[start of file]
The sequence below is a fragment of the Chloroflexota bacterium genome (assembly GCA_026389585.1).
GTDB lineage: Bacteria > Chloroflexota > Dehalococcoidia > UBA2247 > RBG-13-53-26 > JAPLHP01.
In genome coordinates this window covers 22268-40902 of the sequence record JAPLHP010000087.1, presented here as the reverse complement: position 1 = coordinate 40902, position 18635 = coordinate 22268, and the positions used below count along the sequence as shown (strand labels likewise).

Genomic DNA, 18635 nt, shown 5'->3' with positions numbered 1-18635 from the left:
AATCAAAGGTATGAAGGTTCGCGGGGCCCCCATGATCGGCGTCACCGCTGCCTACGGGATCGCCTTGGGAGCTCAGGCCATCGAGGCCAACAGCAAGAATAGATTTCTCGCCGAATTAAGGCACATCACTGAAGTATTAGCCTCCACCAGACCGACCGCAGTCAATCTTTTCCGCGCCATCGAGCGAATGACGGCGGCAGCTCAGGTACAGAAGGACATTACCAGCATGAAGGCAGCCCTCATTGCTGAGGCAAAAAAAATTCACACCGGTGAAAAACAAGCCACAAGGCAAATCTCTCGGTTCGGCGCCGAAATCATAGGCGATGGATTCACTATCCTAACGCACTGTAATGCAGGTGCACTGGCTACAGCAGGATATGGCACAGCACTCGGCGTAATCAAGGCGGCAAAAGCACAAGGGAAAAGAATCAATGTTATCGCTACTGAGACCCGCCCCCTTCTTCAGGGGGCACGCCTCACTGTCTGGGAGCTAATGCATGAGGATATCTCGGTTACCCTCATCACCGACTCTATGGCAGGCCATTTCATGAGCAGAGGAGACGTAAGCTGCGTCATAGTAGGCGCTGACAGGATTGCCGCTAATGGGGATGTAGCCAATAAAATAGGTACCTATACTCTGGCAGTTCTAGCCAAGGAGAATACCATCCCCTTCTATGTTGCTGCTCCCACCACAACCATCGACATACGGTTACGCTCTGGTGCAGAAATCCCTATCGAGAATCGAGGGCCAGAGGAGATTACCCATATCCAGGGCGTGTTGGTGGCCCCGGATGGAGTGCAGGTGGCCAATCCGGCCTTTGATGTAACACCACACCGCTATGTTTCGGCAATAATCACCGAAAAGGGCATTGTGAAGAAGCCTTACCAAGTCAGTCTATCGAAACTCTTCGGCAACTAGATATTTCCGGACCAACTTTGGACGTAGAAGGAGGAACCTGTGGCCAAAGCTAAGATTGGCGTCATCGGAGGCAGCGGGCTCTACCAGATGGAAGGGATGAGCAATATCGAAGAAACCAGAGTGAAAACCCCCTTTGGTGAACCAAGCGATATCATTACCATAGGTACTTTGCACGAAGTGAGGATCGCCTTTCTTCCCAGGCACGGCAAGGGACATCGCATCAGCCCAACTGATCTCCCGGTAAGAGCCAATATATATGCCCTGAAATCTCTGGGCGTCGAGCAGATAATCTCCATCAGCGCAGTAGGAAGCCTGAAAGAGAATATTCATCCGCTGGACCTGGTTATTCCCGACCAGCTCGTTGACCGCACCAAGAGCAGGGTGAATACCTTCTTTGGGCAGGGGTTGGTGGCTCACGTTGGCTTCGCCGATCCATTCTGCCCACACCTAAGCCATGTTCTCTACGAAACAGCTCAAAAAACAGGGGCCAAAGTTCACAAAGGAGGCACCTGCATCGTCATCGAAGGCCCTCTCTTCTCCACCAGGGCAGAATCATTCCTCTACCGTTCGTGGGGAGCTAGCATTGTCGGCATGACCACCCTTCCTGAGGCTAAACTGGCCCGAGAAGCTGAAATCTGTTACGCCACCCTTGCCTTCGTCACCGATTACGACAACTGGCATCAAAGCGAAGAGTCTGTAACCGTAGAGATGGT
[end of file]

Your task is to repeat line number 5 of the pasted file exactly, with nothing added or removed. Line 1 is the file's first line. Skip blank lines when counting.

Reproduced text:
AATCAAAGGTATGAAGGTTCGCGGGGCCCCCATGATCGGCGTCACCGCTGCCTACGGGATCGCCTTGGGAGCTCAGGCCATCGAGGCCAACAGCAAGAATAGATTTCTCGCCGAATTAAGGCACATCACTGAAGTATTAGCCTCCACCAGACCGACCGCAGTCAATCTTTTCCGCGCCATCGAGCGAATGACGGCGGCAGCTCAGGTACAGAAGGACATTACCAGCATGAAGGCAGCCCTCATTGCTGAGGCAAAAAAAATTCACACCGGTGAAAAACAAGCCACAAGGCAAATCTCTCGGTTCGGCGCCGAAATCATAGGCGATGGATTCACTATCCTAACGCACTGTAATGCAGGTGCACTGGCTACAGCAGGATATGGCACAGCACTCGGCGTAATCAAGGCGGCAAAAGCACAAGGGAAAAGAATCAATGTTATCGCTACTGAGACCCGCCCCCTTCTTCAGGGGGCACGCCTCACTGTCTGGGAGCTAATGCATGAGGATATCTCGGTTACCCTCATCACCGACTCTATGGCAGGCCATTTCATGAGCAGAGGAGACGTAAGCTGCGTCATAGTAGGCGCTGACAGGATTGCCGCTAATGGGGATGTAGCCAATAAAATAGGTACCTATACTCTGGCAGTTCTAGCCAAGGAGAATACCATCCCCTTCTATGTTGCTGCTCCCACCACAACCATCGACATACGGTTACGCTCTGGTGCAGAAATCCCTATCGAGAATCGAGGGCCAGAGGAGATTACCCATATCCAGGGCGTGTTGGTGGCCCCGGATGGAGTGCAGGTGGCCAATCCGGCCTTTGATGTAACACCACACCGCTATGTTTCGGCAATAATCACCGAAAAGGGCATTGTGAAGAAGCCTTACCAAGTCAGTCTATCGAAACTCTTCGGCAACTAGATATTTCCGGACCAACTTTGGACGTAGAAGGAGGAACCTGTGGCCAAAGCTAAGATTGGCGTCATCGGAGGCAGCGGGCTCTACCAGATGGAAGGGATGAGCAATATCGAAGAAACCAGAGTGAAAACCCCCTTTGGTGAACCAAGCGATATCATTACCATAGGTACTTTGCACGAAGTGAGGATCGCCTTTCTTCCCAGGCACGGCAAGGGACATCGCATCAGCCCAACTGATCTCCCGGTAAGAGCCAATATATATGCCCTGAAATCTCTGGGCGTCGAGCAGATAATCTCCATCAGCGCAGTAGGAAGCCTGAAAGAGAATATTCATCCGCTGGACCTGGTTATTCCCGACCAGCTCGTTGACCGCACCAAGAGCAGGGTGAATACCTTCTTTGGGCAGGGGTTGGTGGCTCACGTTGGCTTCGCCGATCCATTCTGCCCACACCTAAGCCATGTTCTCTACGAAACAGCTCAAAAAACAGGGGCCAAAGTTCACAAAGGAGGCACCTGCATCGTCATCGAAGGCCCTCTCTTCTCCACCAGGGCAGAATCATTCCTCTACCGTTCGTGGGGAGCTAGCATTGTCGGCATGACCACCCTTCCTGAGGCTAAACTGGCCCGAGAAGCTGAAATCTGTTACGCCACCCTTGCCTTCGTCACCGATTACGACAACTGGCATCAAAGCGAAGAGTCTGTAACCGTAGAGATGGT